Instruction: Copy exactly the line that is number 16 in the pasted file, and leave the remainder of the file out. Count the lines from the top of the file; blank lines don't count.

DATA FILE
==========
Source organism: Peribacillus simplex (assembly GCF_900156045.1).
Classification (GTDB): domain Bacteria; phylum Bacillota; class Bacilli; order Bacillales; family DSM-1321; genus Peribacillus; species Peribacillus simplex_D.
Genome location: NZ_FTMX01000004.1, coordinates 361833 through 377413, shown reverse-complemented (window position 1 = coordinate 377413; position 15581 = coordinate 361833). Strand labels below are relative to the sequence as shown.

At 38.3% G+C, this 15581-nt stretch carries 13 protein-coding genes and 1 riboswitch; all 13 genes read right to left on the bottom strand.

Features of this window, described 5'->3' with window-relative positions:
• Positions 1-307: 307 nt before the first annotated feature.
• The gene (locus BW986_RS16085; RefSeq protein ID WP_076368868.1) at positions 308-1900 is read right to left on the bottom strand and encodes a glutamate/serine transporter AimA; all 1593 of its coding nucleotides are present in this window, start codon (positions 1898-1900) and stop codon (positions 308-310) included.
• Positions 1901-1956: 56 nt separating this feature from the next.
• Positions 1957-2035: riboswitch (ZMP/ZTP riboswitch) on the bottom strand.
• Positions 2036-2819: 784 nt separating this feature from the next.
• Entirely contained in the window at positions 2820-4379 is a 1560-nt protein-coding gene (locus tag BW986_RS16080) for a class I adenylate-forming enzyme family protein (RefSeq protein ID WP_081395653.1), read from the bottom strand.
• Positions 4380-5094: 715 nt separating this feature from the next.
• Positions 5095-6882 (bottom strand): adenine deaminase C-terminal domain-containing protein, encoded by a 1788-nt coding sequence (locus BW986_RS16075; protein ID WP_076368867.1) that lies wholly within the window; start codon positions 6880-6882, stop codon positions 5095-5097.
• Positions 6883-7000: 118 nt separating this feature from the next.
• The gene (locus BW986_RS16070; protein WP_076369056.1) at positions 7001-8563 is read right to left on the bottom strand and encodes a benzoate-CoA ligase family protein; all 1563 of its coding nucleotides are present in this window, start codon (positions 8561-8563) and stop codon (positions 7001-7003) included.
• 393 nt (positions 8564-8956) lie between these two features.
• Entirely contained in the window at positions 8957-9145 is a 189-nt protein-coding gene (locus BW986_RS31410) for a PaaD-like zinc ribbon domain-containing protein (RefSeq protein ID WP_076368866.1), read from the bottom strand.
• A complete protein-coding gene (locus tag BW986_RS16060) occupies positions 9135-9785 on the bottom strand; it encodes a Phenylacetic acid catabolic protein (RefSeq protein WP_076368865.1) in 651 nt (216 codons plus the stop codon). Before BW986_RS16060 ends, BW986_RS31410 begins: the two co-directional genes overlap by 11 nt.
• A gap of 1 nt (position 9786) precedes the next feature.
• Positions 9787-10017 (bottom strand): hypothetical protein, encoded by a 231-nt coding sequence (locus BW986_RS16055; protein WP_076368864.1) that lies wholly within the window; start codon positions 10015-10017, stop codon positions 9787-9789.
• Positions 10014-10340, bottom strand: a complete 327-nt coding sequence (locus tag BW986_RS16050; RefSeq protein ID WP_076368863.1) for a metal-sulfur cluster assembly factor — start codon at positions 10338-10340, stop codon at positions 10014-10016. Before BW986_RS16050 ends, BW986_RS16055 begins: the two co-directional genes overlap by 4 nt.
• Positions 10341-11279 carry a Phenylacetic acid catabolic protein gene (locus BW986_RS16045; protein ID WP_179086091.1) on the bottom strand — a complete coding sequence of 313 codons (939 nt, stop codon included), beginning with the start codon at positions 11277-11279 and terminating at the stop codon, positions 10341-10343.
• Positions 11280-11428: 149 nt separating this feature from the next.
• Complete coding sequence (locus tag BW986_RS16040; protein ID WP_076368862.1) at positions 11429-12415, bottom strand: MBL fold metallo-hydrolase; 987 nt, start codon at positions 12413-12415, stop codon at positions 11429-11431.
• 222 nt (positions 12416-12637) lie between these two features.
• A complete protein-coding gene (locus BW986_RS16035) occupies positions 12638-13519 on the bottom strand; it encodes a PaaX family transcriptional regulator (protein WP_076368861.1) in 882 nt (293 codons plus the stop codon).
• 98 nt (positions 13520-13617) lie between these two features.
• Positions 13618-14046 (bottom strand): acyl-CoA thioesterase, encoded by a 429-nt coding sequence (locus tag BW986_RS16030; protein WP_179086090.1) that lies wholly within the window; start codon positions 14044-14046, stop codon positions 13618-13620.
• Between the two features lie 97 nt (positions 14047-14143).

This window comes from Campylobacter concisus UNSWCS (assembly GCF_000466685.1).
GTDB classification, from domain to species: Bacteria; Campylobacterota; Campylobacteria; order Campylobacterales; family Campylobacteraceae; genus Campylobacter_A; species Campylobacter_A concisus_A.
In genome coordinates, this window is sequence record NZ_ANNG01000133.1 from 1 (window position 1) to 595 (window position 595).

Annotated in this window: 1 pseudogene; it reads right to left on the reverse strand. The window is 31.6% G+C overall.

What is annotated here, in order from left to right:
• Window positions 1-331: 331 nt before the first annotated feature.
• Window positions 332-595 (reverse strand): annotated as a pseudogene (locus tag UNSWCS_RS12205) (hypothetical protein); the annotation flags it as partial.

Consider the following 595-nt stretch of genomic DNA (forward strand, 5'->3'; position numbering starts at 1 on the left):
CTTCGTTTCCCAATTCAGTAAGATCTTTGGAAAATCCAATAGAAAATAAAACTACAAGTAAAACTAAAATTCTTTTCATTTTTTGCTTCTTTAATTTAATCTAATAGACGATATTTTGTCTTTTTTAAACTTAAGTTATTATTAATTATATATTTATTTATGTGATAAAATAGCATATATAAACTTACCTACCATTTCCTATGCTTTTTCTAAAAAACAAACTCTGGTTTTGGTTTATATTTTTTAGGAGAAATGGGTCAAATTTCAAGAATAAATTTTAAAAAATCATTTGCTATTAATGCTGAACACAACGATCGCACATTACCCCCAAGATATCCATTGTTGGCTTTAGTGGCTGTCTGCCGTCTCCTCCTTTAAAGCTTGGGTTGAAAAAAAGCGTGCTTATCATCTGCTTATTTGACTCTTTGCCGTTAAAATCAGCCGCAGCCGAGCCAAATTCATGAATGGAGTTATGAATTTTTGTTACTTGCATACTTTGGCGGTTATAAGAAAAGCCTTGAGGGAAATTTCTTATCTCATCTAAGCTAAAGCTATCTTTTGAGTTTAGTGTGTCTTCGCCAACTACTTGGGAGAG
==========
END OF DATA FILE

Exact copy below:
• 393 nt (positions 8564-8956) lie between these two features.